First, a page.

TUSC: Teams we’ll be missing

Leave a comment

With a grid of 69 confirmed cars for the Rolex 24 at Daytona, split between 29 prototypes and 40 GT cars, and a further nine cars listed as alternates, no one will suggest the TUDOR United SportsCar Championship is lacking quantity or quality of entrants in its four classes.

Still, after compiling an entry list directly by number yesterday, there are some obvious omissions of quality and legendary American teams who won’t be on the grid at Daytona (we’re excluding Audi, Toyota and Porsche LMP1 prototypes here as they have not been present or would not have been able to commit given the TUDOR Championship class structure of P, PC, GTLM and GTD).

Teams have either moved on to different categories or are still to announce their 2014 plans. A few examples:

Dyson Racing (No. 16)

The biggest prototype casualty of the lot. Rob Dyson’s team celebrated its 30th anniversary in 2013, but unfortunately the American Le Mans Series was only treated to the longtime pairing of Chris Dyson and Guy Smith for just a handful of races, with other drivers picking up the slack for a portion of the year. When the Dyson/Smith pair was together, they were exciting to watch as usual in their Lola Mazda P1 coupe. Dyson’s team has run Daytona Prototypes in the past, but has also explored the P2 route of cars over the years. Either way, this is a team that won memorable Rolex 24s in 1997 and 1999, and will be missed next month.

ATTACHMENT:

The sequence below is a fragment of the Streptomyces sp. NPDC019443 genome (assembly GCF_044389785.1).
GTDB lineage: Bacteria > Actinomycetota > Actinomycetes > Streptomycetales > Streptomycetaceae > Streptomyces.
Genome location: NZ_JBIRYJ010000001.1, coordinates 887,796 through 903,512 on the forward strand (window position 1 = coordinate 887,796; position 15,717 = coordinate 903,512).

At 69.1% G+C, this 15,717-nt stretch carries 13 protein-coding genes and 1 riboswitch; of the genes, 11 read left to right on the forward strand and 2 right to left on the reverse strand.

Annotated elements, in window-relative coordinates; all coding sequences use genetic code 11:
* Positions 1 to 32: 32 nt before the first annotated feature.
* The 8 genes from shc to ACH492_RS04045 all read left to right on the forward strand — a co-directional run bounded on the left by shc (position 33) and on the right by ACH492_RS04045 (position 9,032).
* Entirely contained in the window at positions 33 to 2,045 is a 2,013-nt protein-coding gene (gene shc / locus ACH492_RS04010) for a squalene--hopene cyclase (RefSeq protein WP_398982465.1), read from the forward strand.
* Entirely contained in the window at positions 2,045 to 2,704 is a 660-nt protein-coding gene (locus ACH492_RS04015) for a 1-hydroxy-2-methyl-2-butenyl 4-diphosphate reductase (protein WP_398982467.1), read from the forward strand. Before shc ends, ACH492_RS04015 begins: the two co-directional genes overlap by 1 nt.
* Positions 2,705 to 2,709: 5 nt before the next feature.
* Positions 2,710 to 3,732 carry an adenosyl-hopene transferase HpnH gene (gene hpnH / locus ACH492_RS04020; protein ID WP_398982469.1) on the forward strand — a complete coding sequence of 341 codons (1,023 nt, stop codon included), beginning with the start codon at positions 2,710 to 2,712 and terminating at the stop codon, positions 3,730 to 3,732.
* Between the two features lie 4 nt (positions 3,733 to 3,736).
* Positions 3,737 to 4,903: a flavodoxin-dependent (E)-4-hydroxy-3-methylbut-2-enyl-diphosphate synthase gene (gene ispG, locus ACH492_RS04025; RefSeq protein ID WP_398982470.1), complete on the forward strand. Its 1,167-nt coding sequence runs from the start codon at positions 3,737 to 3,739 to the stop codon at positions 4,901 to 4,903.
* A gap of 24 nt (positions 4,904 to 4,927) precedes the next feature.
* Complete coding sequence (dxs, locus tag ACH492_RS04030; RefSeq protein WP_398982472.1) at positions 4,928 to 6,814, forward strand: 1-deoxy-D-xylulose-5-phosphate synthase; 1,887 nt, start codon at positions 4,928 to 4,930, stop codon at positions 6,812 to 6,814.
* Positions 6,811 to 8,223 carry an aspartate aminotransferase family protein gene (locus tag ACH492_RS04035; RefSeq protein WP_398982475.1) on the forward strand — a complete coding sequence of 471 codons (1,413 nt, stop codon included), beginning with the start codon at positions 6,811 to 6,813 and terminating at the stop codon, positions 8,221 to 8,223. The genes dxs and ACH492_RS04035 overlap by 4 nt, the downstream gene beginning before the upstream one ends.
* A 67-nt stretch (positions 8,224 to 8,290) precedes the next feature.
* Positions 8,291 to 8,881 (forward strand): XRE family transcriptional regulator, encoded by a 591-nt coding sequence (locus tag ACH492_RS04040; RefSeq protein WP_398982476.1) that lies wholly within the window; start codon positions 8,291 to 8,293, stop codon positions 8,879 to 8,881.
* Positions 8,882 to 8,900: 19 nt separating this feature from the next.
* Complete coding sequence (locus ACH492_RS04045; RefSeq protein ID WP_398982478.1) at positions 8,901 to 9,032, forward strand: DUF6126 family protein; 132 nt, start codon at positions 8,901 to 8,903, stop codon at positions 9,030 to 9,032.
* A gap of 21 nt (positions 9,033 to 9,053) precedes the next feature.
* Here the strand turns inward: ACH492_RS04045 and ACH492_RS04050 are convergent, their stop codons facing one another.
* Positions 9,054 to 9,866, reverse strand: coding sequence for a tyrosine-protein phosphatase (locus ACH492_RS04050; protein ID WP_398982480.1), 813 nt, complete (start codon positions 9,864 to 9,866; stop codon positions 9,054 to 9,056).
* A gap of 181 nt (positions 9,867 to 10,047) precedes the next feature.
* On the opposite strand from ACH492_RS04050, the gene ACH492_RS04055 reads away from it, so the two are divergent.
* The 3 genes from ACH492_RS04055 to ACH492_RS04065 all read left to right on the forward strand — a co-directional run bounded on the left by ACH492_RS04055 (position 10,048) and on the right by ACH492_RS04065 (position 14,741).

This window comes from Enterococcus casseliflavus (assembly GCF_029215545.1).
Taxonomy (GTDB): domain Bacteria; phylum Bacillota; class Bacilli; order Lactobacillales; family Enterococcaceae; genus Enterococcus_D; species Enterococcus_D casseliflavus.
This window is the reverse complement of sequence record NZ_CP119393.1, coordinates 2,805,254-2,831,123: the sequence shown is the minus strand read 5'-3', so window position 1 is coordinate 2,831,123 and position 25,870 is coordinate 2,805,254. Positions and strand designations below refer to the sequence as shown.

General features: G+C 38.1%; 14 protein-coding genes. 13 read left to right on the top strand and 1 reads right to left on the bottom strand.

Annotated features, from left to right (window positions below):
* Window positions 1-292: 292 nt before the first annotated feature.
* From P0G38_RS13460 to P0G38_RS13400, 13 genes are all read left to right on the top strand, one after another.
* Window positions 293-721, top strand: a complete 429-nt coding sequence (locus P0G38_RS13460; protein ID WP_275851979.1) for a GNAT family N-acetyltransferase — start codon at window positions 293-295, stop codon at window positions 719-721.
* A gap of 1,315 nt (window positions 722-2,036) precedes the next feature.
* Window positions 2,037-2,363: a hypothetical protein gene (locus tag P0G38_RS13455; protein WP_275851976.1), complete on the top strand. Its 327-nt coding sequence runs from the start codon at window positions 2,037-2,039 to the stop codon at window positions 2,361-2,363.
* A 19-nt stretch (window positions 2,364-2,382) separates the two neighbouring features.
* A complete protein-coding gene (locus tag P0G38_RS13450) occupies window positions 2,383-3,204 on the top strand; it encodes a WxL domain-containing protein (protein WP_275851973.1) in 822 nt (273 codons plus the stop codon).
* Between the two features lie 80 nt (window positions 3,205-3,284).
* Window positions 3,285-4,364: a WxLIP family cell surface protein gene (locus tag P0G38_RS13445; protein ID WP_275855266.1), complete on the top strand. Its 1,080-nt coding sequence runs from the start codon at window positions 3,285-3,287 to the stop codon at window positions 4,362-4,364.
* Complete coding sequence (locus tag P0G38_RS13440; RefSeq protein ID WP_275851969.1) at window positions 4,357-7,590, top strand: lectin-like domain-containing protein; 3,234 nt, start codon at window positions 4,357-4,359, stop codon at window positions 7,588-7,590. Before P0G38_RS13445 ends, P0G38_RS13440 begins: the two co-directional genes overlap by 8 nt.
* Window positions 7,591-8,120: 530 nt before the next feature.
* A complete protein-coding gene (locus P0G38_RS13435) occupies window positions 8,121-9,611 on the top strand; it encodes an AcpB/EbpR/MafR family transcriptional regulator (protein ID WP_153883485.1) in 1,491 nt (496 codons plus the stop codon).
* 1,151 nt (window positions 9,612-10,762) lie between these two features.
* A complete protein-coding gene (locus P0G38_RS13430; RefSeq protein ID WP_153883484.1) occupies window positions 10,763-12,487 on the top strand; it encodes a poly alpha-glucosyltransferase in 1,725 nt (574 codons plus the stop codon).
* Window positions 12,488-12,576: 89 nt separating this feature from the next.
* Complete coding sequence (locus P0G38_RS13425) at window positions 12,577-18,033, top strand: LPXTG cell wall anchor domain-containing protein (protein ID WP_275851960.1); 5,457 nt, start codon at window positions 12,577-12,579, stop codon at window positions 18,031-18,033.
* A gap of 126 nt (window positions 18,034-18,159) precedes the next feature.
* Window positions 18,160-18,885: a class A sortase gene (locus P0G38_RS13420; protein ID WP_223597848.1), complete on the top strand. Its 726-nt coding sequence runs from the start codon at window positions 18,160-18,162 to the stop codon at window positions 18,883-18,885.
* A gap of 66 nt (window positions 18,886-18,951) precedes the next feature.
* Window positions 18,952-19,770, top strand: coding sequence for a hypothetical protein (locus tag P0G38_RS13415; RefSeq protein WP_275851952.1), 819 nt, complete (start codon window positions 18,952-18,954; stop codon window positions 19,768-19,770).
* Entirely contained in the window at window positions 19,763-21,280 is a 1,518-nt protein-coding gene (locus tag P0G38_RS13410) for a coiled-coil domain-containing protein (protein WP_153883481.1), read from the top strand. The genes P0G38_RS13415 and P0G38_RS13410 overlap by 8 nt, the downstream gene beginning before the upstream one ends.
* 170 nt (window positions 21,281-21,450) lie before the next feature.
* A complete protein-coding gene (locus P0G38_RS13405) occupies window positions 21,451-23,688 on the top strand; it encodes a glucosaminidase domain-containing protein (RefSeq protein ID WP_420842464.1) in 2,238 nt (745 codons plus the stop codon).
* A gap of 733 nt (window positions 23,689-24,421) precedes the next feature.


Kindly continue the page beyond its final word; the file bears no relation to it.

Brumos Racing (No. 59)

I held out some hope that after financial woes sidelined them early in 2013 that they could restructure the organization and return for 2014 with one of Porsche’s new 911 GT Americas created specifically for the TUDOR Championship. That doesn’t appear to be the case for the iconic, longtime flagship Porsche team that won Daytona overall three times in the 1970s and again in 2009 with a Riley Porsche DP. A Daytona without Hurley Haywood officially involved doesn’t seem possible.

AIM Autosport (Nos. 61/69)